By Roland Murphy for Arizona Builder’s Exchange
The stereotype rooted in many people’s minds when thinking of Peoria is still one of retirees, isolated and aging developments, open areas with little infrastructure and a firm adherence to semi-rural and agricultural roots.
Despite extensive growth, particularly near the area’s major freeways, that view remains a difficult one to shake, but dynamic changes have been in the works for years, with many already underway and many more on the near horizon.
Attendees to this week’s 2017 Peoria Investment Forum, sponsored in part by AZBEX, got some myths dispelled, some opportunities presented and a lot to think about between what’s already on the city’s plate and the massive opportunities soon to come down the pike.
Neck-and-Neck with Other Target Zones
After welcoming remarks by Peoria Mayor Cathy Carlat and a state of the region overview by Greater Phoenix Economic Council President & CEO Chris Camacho, Scott Whyte, the city’s director of Economic Development Services, jumped into discussing available and pending opportunities, and what differentiates Peoria from the Valley’s top-of-mind hot spots like Tempe Town Lake and Norterra in north Phoenix.
In talking to the crowd of approximately 120 investors, business leaders, partners and officials, Whyte quickly highlighted Peoria’s control of properties in several key micro markets, its experience in public-private partnership, its aggressive economic development plans backed by the City Council, and its ability and willingness to fund development initiatives.
One issue confronting the city addressed by both Camacho and Whyte, is the fact that, even though many companies – 30 percent of which currently reside in California – are interested in potentially relocating here, more than 80 percent of them want existing real estate. “Time to occupancy is a major consideration for site selectors,” Camacho said.
Both acknowledged that, at present, Peoria has a serious deficiency when it comes to existing speculative development, particularly when it comes to office space for Class A and higher B options.
In his presentation, Whyte addressed that issue, and others, to highlight Peoria’s aggressive economic development efforts. He pointed out the city leadership’s focus on speed to market for development, making particular note of the program to priority track projects with significant economic impact. Such projects move to the front of the line for review and approval without any additional cost to the developers.
Whyte then spring boarded into the city’s planned Peoria Innovation Center Campus at P83 to illustrate the city’s program commitment and put to rest any thoughts of Peoria as a non-competitive market. The P83 area, which includes all the development around the Peoria Sports Complex, will soon be the focus of a major build-out, in partnership with Plaza Companies.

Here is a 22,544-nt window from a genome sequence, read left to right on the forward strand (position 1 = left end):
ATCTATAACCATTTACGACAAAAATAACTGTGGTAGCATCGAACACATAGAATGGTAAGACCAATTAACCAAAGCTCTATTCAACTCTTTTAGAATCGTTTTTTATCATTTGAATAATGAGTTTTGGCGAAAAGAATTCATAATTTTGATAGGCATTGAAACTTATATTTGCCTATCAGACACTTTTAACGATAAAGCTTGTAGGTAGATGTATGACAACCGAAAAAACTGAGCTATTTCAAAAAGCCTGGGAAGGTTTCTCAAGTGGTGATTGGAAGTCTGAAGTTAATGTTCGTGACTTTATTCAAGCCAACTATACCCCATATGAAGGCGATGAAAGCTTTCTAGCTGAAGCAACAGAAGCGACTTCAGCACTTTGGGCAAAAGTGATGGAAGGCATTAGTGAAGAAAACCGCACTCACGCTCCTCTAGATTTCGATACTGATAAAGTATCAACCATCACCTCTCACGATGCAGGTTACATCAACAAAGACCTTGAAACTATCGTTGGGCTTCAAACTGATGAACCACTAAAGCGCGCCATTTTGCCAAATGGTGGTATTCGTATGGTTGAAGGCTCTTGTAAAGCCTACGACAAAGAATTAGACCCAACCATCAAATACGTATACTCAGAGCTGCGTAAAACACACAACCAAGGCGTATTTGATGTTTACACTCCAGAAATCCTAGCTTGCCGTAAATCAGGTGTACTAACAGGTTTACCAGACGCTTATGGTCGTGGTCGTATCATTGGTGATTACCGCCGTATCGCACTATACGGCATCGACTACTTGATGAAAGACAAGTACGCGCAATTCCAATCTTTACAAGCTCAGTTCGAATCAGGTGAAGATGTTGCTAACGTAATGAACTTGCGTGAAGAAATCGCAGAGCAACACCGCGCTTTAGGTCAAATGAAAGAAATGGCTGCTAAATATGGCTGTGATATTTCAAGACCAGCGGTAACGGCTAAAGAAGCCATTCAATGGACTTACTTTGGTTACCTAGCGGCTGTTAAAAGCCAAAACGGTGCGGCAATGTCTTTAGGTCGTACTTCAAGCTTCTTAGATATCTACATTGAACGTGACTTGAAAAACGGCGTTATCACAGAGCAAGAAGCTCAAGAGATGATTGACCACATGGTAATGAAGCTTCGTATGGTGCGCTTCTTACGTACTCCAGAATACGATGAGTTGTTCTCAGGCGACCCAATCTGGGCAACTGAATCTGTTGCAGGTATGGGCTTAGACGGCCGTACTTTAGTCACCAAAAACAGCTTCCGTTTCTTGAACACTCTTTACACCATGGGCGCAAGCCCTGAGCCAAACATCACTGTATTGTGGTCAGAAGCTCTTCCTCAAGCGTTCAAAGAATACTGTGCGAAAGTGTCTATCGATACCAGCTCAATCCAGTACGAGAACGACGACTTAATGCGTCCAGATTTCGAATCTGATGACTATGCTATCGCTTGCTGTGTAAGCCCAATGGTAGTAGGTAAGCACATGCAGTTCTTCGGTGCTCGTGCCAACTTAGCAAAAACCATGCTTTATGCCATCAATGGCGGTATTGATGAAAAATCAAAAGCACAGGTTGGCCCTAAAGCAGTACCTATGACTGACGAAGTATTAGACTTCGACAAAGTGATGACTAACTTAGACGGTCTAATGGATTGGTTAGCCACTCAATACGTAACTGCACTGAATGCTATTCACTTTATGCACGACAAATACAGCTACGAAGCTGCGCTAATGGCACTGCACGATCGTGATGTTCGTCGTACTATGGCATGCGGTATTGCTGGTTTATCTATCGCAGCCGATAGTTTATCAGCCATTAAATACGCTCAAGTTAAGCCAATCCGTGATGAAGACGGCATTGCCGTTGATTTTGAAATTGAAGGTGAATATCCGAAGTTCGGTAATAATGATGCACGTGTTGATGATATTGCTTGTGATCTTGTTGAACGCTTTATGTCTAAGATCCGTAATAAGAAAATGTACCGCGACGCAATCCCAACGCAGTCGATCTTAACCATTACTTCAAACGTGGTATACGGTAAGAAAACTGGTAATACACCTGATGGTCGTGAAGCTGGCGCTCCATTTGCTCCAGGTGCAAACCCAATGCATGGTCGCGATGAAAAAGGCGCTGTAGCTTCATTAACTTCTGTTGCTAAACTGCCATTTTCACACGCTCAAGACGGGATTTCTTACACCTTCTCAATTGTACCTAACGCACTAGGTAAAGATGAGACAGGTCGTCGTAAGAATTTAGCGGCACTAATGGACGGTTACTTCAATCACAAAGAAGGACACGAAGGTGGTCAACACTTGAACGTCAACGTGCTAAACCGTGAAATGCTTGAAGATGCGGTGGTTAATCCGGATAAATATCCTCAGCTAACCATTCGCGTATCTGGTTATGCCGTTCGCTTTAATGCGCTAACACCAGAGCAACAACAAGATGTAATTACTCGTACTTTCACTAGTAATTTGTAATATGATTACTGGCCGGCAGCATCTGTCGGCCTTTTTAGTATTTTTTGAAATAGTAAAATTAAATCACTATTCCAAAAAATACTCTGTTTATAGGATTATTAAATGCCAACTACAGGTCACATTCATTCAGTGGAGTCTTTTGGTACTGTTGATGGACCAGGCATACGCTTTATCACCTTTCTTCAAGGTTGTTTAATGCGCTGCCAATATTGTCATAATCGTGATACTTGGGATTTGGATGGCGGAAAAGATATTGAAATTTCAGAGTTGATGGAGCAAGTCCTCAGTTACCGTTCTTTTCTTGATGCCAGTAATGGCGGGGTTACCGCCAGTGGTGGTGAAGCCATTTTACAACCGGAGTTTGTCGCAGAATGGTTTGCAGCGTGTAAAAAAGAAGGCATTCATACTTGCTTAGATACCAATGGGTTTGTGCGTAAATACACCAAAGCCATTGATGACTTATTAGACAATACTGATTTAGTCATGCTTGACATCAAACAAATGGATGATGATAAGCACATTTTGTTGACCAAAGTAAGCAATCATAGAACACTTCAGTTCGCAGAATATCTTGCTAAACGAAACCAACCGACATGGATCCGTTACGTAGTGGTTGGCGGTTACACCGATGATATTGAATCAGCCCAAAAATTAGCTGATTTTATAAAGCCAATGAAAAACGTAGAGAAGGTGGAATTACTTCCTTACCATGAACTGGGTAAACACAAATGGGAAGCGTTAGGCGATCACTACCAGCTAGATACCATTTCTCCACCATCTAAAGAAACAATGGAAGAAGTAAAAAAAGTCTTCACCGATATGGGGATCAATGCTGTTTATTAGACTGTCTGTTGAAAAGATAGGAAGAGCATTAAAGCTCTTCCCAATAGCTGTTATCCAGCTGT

Taking 17 acres currently established as surface parking, the project will deliver 275KSF of Class A office space with supporting, walkable amenities to promote a live/work/play environment. Negotiations are in process to finalize a ground lease and development agreement. The supporting area will include the established amenities, along with additional retail, restaurant, multifamily and structured parking space.
Whyte said he hopes to have everything in place for groundbreaking next year.
Apples to Apples
In the meat of his presentation on Peoria’s competitiveness, he highlighted the P83 project against others around the Valley. Major demographic factors in nearly all cases were exceptionally similar.
The P83 center offers 275K of Class A office space, buttressed by a garage with 3,150 parking spaces, a four-story hotel, 25KSF of retail and restaurant and more than 3,000 multifamily units, in an area hungry for such development.
Hayden Ferry at Tempe Town Lake being the closest competitor in terms of Class A offerings, Whyte pointed out the higher planned volume of on-site retail, the greater number of hotel rooms and the fact that Hayden Ferry is an 11-year-old development.
Then he brought up the comparison points of likely greatest interest to site selectors. First were the demographic comparisons between Peoria’s population and those of Tempe, north Phoenix and south Gilbert. General population, population by education level and employment across business segments are nearly identical. However, the West Valley in general, and Peoria in particular, have 80 and 92 percent levels of outbound commuters, respectively.
With only two major employment centers in Peoria for higher-end workers, Whyte noted there is a severely underserved demand for job opportunity among area residents.
Lastly, and perhaps most importantly to those considering relocation, was the point of cost. Projected rents in the P883 center are between $26 and $28.50/SF. Rents at Hayden Ferry are around $40. With that cost difference, the opportunities for build-to-suit, customization and other tenant improvements are enormous, Whyte said.
In discussing other areas planned for development on the immediate horizon or in the very near future, Whyte highlighted the city’s investment in pre-creating infrastructure, setting zoning, planning locations near major transportation routes, securing development and marketing partnerships, and focusing on issues such as amenities and desirable lifestyle components before the nuts and bolts corporate and industrial development.
After all, retail may follow rooftops, as the saying goes, but creating an area where companies want to call home and workers can actually live conveniently and with access to their creature comforts, is a driver any area has to consider when appealing to the decision makers.
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